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Number of pregnant women with Zika in U.S. spikes with new counting method

Number of pregnant women with Zika in U.S. spikes with new counting method
An Aedes aegypti mosquito is photographed through a microscope at the Fiocruz institute in Recife, Brazil. (Felipe Dana / Associated Press)

The Centers for Disease Control and Prevention is changing the way it counts Zika cases — a move that triples the reported number of pregnant women with possible infections from the virus.

The change is not a sign that the actual number of cases has spiked; in fact, the number of new diagnosed cases appears to be on the wane of late. But the new counting method does indicate a shift toward what officials called a more comprehensive picture of Zika's potential impact on those it infects.

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"Understanding the range of health effects linked with Zika infection during pregnancy, as well as how many and which pregnancies may be at risk of poor outcomes, is essential for guiding our public health response to Zika," Dr. Margaret Honein, chief of the CDC's birth defects branch, said in a briefing Friday.

Until now, authorities had been reporting the number of Zika cases in pregnant women based on two requirements: whether their blood had tested positive for signs of the virus or an immune response to it, and whether they showed symptoms of the disease. Now, a positive blood test alone will be enough to add a case to the roster.

"While it's an increase in the number of confirmed cases, it's really more a change in the way the CDC has decided to report their data," said Dr. Neil Silverman, a high-risk obstetrician at UCLA.

Under the new rubric, which is applied to data from the U.S. Zika Pregnancy Registry and the Puerto Rico Active surveillance system, there are 157 pregnant woman infected with Zika in the 50 states and the District of Columbia. Last week, under the old method of counting, there were 48.

In the U.S. territories of Puerto Rico, American Samoa and the U.S. Virgin Islands, the new method pushed the number of cases to 122, up from 65 last week.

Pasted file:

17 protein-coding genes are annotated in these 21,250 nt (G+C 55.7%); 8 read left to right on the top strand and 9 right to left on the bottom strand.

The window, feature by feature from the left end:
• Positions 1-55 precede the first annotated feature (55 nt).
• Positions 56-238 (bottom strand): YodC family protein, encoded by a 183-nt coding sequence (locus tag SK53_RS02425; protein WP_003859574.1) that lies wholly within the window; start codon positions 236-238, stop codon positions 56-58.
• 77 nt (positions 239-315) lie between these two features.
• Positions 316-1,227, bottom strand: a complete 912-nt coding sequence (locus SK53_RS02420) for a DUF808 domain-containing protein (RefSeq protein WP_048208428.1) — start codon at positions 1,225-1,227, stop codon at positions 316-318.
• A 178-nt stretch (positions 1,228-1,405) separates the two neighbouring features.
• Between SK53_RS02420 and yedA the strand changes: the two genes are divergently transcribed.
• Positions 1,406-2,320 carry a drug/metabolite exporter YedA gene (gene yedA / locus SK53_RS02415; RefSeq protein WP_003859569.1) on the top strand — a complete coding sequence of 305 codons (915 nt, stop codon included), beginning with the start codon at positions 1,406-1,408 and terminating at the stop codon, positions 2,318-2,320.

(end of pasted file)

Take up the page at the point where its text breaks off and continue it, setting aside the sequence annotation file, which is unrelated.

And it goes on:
"I think that the change is an entirely appropriate one," Silverman said. "We need to know the absolute number of all women with confirmed infection — especially because the ongoing preponderance of data tell us that asymptomatic women can still have affected pregnancies, if the women are confirmed to have an infection."

The virus, which is spread by tropical mosquitoes such as Aedes aegypti, is typically thought to run its course in a week or so and generally causes fairly mild symptoms, experts said. But a spate of birth defects has been linked to the rash of cases in Brazil and other parts of the Americas — particularly microcephaly, a condition in which a baby is born with an abnormally small head and underdeveloped brain.

All the 544 total cases in the 50 states have been people who had traveled to outbreak areas or who had had sex with someone who did. Only an estimated 1 in 5 people infected with Zika develop symptoms — fever, rash, joint pain and red eyes — which usually last no more than a week.

Doctors use two kinds of blood tests to make a Zika diagnosis. One tests for the presence of the virus itself, while the other detects the presence of antibodies produced by the body's immune system after a recent infection. The antibody test does bear a small risk of false positives if a woman was infected with a similar virus, but experts said the new method on the whole provides a far more complete picture of Zika cases in the U.S.

International health agencies already have been reporting Zika infections in women based solely on lab tests. Some experts have found it surprising that the CDC has been basing its official number on a more conservative case definition.

The mere fact that a pregnant woman is infected with Zika does not mean that her child will end up with microcephaly or any other abnormality, said Dr. Richard Beigi, an obstetrics expert at the University of Pittsburgh Medical Center. In fact, the rate at which an infection in a mother translates to major abnormalities in a child isn't currently known.

But the new counting methodology should help scientists determine that rate with greater accuracy, he said.

"Eventually, when we have more data and we have the pregnancy outcomes from these pregnancies they're following, it'll give us a better idea on the attack rate and thus, it'll give us a better idea on how to counsel patients going forward," Beigi said. "But we're not there yet."

He and others stressed that there's no extra risk implied by the CDC's new, higher numbers.

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"Nothing's changed in terms of whether people should worry or not," Beigi said. "People should still follow the recommendations from the CDC related to travel and mosquito bite prevention.

"This is a good thing that they're doing," he added. "This is going to give us more information and more data in order to counsel and understand this problem better."

The Associated Press contributed to this report.

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UPDATES:

10:36 p.m.: This article has been updated with staff reports.

9:44 a.m.: This article has been updated throughout with more details on the change in how government is reporting Zika cases.

This article was originally published at 9:10 a.m.

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